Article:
Single-sided power meters: what are they, how do they work and what are their benefits

Single-sided power meters have made training and racing with power far more accessible and affordable, but how do they benefit performance? Nik Cook explains…

Man cycling at sunset, Corsica, France

A single-sided power meter works by having stress gauges on one crank arm or pedal, transmitting this information to your head unit and then this data is simply doubled to produce an estimated figure of your overall power output in watts.


Single-sided power meters have made training and racing with power far more accessible and affordable. There are however plenty of nay-sayers who question their accuracy and argue that you’re better off not bothering with power until you can afford a dual-sided system.

The benefits of training with a power meter

Such kit snobbery is elitist, short-sighted and frankly, wrong. For most of us, with work, family and other commitments competing with the time we can devote to riding, surely it makes sense to maximise the benefits of the precious time you do have to train?

Especially if you’re fairly new to cycling, a power meter is a shortcut to learning how to gauge your effort in racing and training and will help you to avoid many of those common pacing pitfalls.

For middle-distance and long-course triathletes, I’d argue that a power meter is virtually an essential piece of kit. It’ll stop you overcooking the bike leg and help you ensure you’re riding at an intensity that’ll allow you to fuel effectively.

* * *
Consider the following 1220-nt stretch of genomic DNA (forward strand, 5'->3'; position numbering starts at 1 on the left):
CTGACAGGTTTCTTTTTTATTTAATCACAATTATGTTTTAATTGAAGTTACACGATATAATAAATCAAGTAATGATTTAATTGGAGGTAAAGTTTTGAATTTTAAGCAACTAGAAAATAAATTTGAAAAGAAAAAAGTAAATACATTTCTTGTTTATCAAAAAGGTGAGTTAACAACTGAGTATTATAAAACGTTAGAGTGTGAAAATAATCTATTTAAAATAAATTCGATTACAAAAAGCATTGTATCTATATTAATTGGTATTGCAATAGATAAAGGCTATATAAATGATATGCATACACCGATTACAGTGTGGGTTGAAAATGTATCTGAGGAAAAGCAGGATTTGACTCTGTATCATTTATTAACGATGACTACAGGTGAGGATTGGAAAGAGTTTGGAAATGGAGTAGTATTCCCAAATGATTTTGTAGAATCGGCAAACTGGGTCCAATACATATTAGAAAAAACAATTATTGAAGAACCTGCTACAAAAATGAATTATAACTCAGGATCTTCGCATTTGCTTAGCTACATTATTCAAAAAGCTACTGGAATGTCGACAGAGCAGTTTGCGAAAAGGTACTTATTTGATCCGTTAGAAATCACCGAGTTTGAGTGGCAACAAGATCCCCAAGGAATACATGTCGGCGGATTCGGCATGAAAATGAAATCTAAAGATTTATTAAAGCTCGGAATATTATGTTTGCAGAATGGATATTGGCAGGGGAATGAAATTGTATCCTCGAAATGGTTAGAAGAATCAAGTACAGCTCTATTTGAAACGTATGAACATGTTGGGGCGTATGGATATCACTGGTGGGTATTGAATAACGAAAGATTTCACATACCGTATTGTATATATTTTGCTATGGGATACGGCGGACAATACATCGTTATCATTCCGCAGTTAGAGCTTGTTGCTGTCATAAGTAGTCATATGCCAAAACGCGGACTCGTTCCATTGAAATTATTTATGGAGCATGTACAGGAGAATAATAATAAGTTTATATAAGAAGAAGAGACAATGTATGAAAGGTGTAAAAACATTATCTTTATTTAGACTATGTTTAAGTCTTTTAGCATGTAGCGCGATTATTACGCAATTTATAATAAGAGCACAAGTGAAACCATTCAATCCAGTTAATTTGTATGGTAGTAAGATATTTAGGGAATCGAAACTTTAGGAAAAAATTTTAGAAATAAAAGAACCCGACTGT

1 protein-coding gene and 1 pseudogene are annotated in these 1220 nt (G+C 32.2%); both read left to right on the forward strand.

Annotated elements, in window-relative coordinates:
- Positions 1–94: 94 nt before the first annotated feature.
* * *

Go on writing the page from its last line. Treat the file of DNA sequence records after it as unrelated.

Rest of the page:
The bottom line is that for almost all riders, a single-sided power meter will perform these key functions more than adequately.

Yes, we all tend to have some degree of imbalance between left and right in our pedal stroke but, assuming that imbalance is reasonably stable, the numbers that you’ll see will be consistent and relevant to you.

Okay, it might mean you can’t play post-ride wattage Top Trumps with your mates with 100% conviction but, and this might surprise some people, that’s not really what a power meter is for!

How important is pedal-stroke analysis?

You will also miss out on some pedal-stroke analysis but I’d argue, for a lot of riders, that’s not an especially useful data-filled rabbit hole to go down. I love a bit of data geekery as much as anyone, but the coaching jury is still out on the usefulness of pedal-stroke analysis and dedicated work to ‘correct’ perceived faults.

Finally, some single-sided systems, such as Garmin’s and Assimo’s pedals, allow for upgrading a single-sided system to dual-sided at a later date when you have a bit more cash and if you feel the need.


Top image credit: Getty Images